Most U.S. voters recall that it was Bill Clinton’s stress on "it’s the economy, stupid" that ensured his victory in 1992. But a small group of influential insiders reportedly persuaded both Clinton and later, the younger George Bush, who followed him as president, that the elder Bush’s insistence on playing political hardball with Israel had contributed strongly to his 1992 defeat.

Several accounts indicate that that impression helped persuade both Clinton and the younger Bush to avoid getting into any open confrontation with the government in power in Israel, and therefore to let Israel set the pace in any peace talks.

Obama has notably broken with those two immediate precedents and seems set on pursuing the older Bush’s more hard-nosed and "realist" approach to Israel. He has some compelling reasons to do so.

The most important is the 140,000-person deployment the U.S. military now has in one Arab country, Iraq. Those troops are, moreover, reliant on lengthy supply lines, many of which run through other Arab countries. The eruption of another full-blown Palestinian-Israeli crisis could place those U.S. lives at risk. (So could the launching, by either Israel or the U.S., of an act of war against Iran.)

Also, after running a very troubled occupation in Iraq for six years, the U.S. has a much deeper and more vivid understanding of the practice of "military occupation" than it did in 1991. Officials have seen that such an occupation cannot be maintained indefinitely – and that ending it often involves dealing with people who were formerly your sworn enemies.

Attitudes toward Israel amongst the U.S. public generally, and among Jewish Americans, have evolved significantly since 1991.

During last year’s election, some pro-Likud groups and networks in the U.S. campaigned harshly against Obama. But he still won a majority inside the Jewish community that was even greater than the one he won from the electorate as a whole.

Inside the Jewish community, the American Israel Public Affairs Committee (AIPAC), whose work closely follows the priorities of the government in power in Israel, for many years easily dominated the lobbying agenda. AIPAC remains strong. But now, several other Jewish-American organizations are directly – and with increasing effectiveness – challenging its monopoly from the pro-peace side.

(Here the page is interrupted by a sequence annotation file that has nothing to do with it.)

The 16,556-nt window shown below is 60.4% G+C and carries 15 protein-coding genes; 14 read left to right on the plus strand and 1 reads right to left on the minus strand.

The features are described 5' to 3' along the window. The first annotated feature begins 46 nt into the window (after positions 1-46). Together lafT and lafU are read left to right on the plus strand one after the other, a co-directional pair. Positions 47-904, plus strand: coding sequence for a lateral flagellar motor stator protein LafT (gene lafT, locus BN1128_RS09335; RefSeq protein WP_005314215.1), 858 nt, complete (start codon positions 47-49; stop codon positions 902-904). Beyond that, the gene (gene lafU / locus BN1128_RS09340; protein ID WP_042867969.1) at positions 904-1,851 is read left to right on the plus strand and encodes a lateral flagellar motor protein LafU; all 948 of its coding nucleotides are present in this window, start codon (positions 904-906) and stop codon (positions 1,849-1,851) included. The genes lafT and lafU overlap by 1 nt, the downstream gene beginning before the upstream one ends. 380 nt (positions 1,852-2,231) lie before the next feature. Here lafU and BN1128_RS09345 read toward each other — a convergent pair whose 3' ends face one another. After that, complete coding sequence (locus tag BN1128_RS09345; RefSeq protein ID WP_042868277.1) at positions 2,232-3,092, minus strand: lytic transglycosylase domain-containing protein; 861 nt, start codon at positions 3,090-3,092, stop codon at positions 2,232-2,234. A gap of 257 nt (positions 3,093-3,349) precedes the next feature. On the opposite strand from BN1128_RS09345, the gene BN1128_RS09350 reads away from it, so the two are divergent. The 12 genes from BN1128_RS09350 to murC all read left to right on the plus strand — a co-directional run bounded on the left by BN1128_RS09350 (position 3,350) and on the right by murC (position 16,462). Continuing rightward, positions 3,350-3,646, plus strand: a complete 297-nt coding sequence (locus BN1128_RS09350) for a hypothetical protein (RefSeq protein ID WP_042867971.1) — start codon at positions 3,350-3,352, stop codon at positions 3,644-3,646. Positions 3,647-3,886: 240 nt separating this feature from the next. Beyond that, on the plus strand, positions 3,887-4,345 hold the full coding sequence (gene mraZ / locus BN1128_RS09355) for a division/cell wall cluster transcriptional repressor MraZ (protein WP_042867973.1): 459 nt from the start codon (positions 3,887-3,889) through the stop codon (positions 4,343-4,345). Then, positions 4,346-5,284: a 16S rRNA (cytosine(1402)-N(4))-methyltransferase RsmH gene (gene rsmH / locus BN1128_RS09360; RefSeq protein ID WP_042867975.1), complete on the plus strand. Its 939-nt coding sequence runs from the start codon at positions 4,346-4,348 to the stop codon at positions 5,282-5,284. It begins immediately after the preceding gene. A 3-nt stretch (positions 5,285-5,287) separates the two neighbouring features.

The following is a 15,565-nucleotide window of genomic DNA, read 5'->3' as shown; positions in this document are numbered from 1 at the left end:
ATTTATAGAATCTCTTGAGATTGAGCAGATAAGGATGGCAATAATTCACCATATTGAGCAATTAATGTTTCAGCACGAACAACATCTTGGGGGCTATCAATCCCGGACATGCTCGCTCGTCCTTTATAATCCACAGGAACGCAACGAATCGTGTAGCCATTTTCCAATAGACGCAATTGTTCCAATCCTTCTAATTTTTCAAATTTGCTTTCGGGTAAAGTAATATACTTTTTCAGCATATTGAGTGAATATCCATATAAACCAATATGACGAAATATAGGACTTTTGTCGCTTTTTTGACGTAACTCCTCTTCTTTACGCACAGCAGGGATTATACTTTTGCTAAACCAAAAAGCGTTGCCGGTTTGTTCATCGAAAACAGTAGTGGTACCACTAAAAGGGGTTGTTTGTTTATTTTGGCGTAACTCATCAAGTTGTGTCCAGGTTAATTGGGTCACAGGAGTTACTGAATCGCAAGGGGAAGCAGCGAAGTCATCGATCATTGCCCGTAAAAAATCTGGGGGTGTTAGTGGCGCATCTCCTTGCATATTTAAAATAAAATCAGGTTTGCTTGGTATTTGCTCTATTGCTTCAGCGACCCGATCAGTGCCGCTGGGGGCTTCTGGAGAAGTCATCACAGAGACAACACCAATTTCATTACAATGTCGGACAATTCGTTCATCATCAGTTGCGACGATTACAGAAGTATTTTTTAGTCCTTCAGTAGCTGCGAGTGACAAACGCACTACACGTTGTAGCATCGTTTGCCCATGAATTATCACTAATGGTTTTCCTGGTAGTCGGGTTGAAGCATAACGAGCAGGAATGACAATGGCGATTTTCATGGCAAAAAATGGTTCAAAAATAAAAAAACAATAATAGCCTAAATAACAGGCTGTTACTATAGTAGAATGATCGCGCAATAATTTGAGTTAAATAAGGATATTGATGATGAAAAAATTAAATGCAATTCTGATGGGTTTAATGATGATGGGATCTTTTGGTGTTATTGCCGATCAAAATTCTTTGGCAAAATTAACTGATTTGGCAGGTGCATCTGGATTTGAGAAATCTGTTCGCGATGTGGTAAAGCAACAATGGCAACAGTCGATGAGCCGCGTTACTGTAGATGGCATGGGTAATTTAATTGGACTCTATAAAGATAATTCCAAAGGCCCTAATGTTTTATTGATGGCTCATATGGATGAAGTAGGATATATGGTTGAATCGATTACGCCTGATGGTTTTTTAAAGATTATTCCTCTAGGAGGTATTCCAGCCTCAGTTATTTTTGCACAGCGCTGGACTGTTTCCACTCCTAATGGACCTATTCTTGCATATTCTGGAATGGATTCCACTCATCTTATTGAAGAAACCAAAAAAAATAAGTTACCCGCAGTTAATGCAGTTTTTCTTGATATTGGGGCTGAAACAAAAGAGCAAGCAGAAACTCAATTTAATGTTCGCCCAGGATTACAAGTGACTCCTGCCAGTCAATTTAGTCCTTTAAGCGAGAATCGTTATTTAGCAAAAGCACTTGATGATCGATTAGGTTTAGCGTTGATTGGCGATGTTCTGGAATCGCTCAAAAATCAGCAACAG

Within Congress, once a staunch bastion of AIPAC influence, Rep. William Delahunt now has 103 co-sponsors for a key "sense of the House" resolution that expresses support for the two-state solution, and for Mitchell.

Within two weeks after his meeting with Netanyahu, Obama will be receiving Egyptian President Hosni Mubarak and interim Palestinian President Mahmoud Abbas in the White House. He will also travel to Egypt on June 4 to make his long-awaited speech "to the Muslim world."

Somewhere along the way there – or shortly after the Cairo speech – Obama will almost certainly have to reveal what it is, exactly, that he plans to do to win Arab-Israeli peace.

Might this involve, as it did in 1991, the White House going mano-a-mano with a Likud government in Israel? If it did, how would this tussle between the world’s one hyperpower and the Middle East’s strongest (though still small) power work out?

M.J. Rosenberg, the Washington director of the pro-peace Israel Policy Forum, has a clear answer. "If Obama holds firm, it will not be Obama who blinks," he recently wrote, adding that "American Jews will rally behind him."

(Inter Press Service)

Author: Helena Cobban

Helena Cobban is a veteran Middle East analyst and author. She blogs at